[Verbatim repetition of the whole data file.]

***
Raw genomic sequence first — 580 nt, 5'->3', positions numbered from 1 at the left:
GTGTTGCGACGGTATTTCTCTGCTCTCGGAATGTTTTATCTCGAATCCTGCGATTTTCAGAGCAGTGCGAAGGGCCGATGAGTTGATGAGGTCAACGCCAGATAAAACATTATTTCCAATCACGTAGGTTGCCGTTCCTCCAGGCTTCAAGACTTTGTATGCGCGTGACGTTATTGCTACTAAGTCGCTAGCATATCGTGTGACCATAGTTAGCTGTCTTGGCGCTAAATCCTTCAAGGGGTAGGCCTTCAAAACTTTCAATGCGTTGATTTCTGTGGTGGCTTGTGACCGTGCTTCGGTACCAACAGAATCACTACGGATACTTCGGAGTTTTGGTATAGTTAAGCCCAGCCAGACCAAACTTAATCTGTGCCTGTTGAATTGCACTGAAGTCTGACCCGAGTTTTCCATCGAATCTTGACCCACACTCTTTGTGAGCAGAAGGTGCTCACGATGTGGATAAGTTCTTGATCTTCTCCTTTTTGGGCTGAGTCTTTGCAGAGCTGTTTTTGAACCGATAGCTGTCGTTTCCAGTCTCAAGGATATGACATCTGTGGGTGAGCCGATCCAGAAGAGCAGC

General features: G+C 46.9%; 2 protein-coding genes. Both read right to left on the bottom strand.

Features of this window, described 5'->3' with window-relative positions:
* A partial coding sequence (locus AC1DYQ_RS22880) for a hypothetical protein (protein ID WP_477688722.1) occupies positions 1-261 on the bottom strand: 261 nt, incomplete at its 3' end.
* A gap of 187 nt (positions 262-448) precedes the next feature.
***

Raw genomic sequence first — 580 nt, 5'->3', positions numbered from 1 at the left:
GTGTTGCGACGGTATTTCTCTGCTCTCGGAATGTTTTATCTCGAATCCTGCGATTTTCAGAGCAGTGCGAAGGGCCGATGAGTTGATGAGGTCAACGCCAGATAAAACATTATTTCCAATCACGTAGGTTGCCGTTCCTCCAGGCTTCAAGACTTTGTATGCGCGTGACGTTATTGCTACTAAGTCGCTAGCATATCGTGTGACCATAGTTAGCTGTCTTGGCGCTAAATCCTTCAAGGGGTAGGCCTTCAAAACTTTCAATGCGTTGATTTCTGTGGTGGCTTGTGACCGTGCTTCGGTACCAACAGAATCACTACGGATACTTCGGAGTTTTGGTATAGTTAAGCCCAGCCAGACCAAACTTAATCTGTGCCTGTTGAATTGCACTGAAGTCTGACCCGAGTTTTCCATCGAATCTTGACCCACACTCTTTGTGAGCAGAAGGTGCTCACGATGTGGATAAGTTCTTGATCTTCTCCTTTTTGGGCTGAGTCTTTGCAGAGCTGTTTTTGAACCGATAGCTGTCGTTTCCAGTCTCAAGGATATGACATCTGTGGGTGAGCCGATCCAGAAGAGCAGC

General features: G+C 46.9%; 2 protein-coding genes. Both read right to left on the bottom strand.

Features of this window, described 5'->3' with window-relative positions:
* A partial coding sequence (locus AC1DYQ_RS22880) for a hypothetical protein (protein ID WP_477688722.1) occupies positions 1-261 on the bottom strand: 261 nt, incomplete at its 3' end.
* A gap of 187 nt (positions 262-448) precedes the next feature.